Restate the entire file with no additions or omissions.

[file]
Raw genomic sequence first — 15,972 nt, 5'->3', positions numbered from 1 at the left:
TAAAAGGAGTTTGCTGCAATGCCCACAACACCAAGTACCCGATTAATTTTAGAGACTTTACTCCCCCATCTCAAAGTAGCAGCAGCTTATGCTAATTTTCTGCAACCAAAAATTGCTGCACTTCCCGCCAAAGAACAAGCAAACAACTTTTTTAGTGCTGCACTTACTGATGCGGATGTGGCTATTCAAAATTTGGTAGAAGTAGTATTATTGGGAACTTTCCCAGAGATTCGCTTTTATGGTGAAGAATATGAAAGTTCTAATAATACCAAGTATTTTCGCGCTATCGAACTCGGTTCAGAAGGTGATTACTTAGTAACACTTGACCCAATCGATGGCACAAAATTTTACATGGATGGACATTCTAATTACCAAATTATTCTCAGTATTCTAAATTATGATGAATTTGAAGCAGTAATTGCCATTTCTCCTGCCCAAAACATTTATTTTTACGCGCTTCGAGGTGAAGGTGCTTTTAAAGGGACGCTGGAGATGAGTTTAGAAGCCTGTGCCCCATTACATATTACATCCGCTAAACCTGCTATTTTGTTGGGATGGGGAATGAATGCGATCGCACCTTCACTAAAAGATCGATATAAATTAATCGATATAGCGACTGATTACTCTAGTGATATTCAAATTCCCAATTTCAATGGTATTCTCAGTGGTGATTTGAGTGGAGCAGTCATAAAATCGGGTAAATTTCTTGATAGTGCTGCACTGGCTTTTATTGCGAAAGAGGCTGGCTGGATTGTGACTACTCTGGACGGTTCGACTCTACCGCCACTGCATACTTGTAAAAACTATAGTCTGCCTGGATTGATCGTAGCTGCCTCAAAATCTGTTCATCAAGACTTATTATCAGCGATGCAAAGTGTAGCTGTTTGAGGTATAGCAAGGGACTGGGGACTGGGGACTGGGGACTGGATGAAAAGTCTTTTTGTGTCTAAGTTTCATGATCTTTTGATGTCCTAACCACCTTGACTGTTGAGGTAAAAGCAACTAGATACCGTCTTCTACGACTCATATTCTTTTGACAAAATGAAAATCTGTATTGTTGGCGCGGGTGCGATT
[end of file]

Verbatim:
Raw genomic sequence first — 15,972 nt, 5'->3', positions numbered from 1 at the left:
TAAAAGGAGTTTGCTGCAATGCCCACAACACCAAGTACCCGATTAATTTTAGAGACTTTACTCCCCCATCTCAAAGTAGCAGCAGCTTATGCTAATTTTCTGCAACCAAAAATTGCTGCACTTCCCGCCAAAGAACAAGCAAACAACTTTTTTAGTGCTGCACTTACTGATGCGGATGTGGCTATTCAAAATTTGGTAGAAGTAGTATTATTGGGAACTTTCCCAGAGATTCGCTTTTATGGTGAAGAATATGAAAGTTCTAATAATACCAAGTATTTTCGCGCTATCGAACTCGGTTCAGAAGGTGATTACTTAGTAACACTTGACCCAATCGATGGCACAAAATTTTACATGGATGGACATTCTAATTACCAAATTATTCTCAGTATTCTAAATTATGATGAATTTGAAGCAGTAATTGCCATTTCTCCTGCCCAAAACATTTATTTTTACGCGCTTCGAGGTGAAGGTGCTTTTAAAGGGACGCTGGAGATGAGTTTAGAAGCCTGTGCCCCATTACATATTACATCCGCTAAACCTGCTATTTTGTTGGGATGGGGAATGAATGCGATCGCACCTTCACTAAAAGATCGATATAAATTAATCGATATAGCGACTGATTACTCTAGTGATATTCAAATTCCCAATTTCAATGGTATTCTCAGTGGTGATTTGAGTGGAGCAGTCATAAAATCGGGTAAATTTCTTGATAGTGCTGCACTGGCTTTTATTGCGAAAGAGGCTGGCTGGATTGTGACTACTCTGGACGGTTCGACTCTACCGCCACTGCATACTTGTAAAAACTATAGTCTGCCTGGATTGATCGTAGCTGCCTCAAAATCTGTTCATCAAGACTTATTATCAGCGATGCAAAGTGTAGCTGTTTGAGGTATAGCAAGGGACTGGGGACTGGGGACTGGGGACTGGATGAAAAGTCTTTTTGTGTCTAAGTTTCATGATCTTTTGATGTCCTAACCACCTTGACTGTTGAGGTAAAAGCAACTAGATACCGTCTTCTACGACTCATATTCTTTTGACAAAATGAAAATCTGTATTGTTGGCGCGGGTGCGATT